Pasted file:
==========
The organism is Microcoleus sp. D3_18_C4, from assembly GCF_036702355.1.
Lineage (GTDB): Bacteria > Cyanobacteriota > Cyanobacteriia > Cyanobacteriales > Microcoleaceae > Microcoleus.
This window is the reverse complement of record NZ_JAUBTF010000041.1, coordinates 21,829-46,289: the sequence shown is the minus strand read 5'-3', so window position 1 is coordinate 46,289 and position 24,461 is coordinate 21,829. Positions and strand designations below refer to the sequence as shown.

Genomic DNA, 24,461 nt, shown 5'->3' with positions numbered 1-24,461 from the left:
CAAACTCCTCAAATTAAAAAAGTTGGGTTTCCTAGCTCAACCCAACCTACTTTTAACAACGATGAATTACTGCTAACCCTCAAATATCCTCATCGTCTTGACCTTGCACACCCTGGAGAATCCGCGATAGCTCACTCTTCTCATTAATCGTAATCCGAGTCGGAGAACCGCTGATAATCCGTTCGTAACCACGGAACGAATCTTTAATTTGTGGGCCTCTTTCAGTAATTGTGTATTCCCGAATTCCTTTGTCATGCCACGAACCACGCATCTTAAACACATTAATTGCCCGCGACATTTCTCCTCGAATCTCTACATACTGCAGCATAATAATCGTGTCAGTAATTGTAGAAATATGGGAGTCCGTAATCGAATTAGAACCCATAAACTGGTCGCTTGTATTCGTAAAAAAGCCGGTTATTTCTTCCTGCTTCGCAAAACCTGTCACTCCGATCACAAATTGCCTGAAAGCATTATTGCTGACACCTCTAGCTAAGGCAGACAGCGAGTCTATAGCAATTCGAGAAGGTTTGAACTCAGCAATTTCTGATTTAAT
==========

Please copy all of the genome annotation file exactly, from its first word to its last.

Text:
The organism is Microcoleus sp. D3_18_C4, from assembly GCF_036702355.1.
Lineage (GTDB): Bacteria > Cyanobacteriota > Cyanobacteriia > Cyanobacteriales > Microcoleaceae > Microcoleus.
This window is the reverse complement of record NZ_JAUBTF010000041.1, coordinates 21,829-46,289: the sequence shown is the minus strand read 5'-3', so window position 1 is coordinate 46,289 and position 24,461 is coordinate 21,829. Positions and strand designations below refer to the sequence as shown.

Genomic DNA, 24,461 nt, shown 5'->3' with positions numbered 1-24,461 from the left:
CAAACTCCTCAAATTAAAAAAGTTGGGTTTCCTAGCTCAACCCAACCTACTTTTAACAACGATGAATTACTGCTAACCCTCAAATATCCTCATCGTCTTGACCTTGCACACCCTGGAGAATCCGCGATAGCTCACTCTTCTCATTAATCGTAATCCGAGTCGGAGAACCGCTGATAATCCGTTCGTAACCACGGAACGAATCTTTAATTTGTGGGCCTCTTTCAGTAATTGTGTATTCCCGAATTCCTTTGTCATGCCACGAACCACGCATCTTAAACACATTAATTGCCCGCGACATTTCTCCTCGAATCTCTACATACTGCAGCATAATAATCGTGTCAGTAATTGTAGAAATATGGGAGTCCGTAATCGAATTAGAACCCATAAACTGGTCGCTTGTATTCGTAAAAAAGCCGGTTATTTCTTCCTGCTTCGCAAAACCTGTCACTCCGATCACAAATTGCCTGAAAGCATTATTGCTGACACCTCTAGCTAAGGCAGACAGCGAGTCTATAGCAATTCGAGAAGGTTTGAACTCAGCAATTTCTGATTTAAT